SCIENCE IN THE NEWS DAILY
Loyal to Its Roots
from the New York Times (Registration Required)
From its diminutive lavender flowers to its straggly windblown stalks, there is nothing about the beach weed known as the Great Lakes sea rocket to suggest that it might be any sort of a botanical wonder. Yet scientists have found evidence that the sea rocket is able to do something that no other plant has ever been shown to do.
The sea rocket, researchers report, can distinguish between plants that are related to it and those that are not. And not only does this plant recognize its kin, but it also gives them preferential treatment.
If the sea rocket detects unrelated plants growing in the ground with it, the plant aggressively sprouts nutrient-grabbing roots. But if it detects family, it politely restrains itself.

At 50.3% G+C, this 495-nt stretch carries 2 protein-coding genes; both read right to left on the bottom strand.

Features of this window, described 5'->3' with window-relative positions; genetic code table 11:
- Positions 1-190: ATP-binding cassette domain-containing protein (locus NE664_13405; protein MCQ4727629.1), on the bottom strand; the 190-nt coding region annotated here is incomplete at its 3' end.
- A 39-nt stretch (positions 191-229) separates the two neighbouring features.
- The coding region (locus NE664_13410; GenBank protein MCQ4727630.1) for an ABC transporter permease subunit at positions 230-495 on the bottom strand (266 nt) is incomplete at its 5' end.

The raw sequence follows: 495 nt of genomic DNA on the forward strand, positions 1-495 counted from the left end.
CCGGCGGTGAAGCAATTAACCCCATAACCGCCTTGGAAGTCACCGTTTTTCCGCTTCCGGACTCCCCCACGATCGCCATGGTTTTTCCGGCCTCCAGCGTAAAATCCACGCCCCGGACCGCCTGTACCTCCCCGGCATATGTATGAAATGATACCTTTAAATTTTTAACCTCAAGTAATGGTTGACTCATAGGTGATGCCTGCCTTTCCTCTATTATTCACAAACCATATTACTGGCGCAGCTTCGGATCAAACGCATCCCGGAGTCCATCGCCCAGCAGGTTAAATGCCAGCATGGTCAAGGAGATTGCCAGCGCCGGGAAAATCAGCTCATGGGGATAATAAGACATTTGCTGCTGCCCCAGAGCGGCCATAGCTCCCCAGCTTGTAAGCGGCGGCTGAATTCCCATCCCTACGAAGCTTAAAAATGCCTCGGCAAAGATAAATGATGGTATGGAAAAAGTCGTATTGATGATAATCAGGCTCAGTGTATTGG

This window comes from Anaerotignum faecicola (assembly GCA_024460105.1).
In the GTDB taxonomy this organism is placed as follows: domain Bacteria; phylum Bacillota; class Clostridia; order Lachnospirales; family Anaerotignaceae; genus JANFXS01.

Connect With Us:
PODCASTS: Expanding With the Cosmos
Using the Atacama Cosmology Telescope (ATC), a 6.5-meter microwave collector in Chile, cosmologists are piecing together the early history of the known universe. In an exclusive American Scientist interview, Arthur Kosowsky—a member of the ATC team and a professor in the Department of Physics and Astronomy at the University of Pittsburgh—discusses how he is using ATC to reach back in time billions of years to search for gravitational waves that could verify inflation and reveal unprecedented details about how the cosmos was born.
To view all multimedia content, click "Latest Multimedia."
Receive notification when new content is posted from the entire website, or choose from the customized feeds available.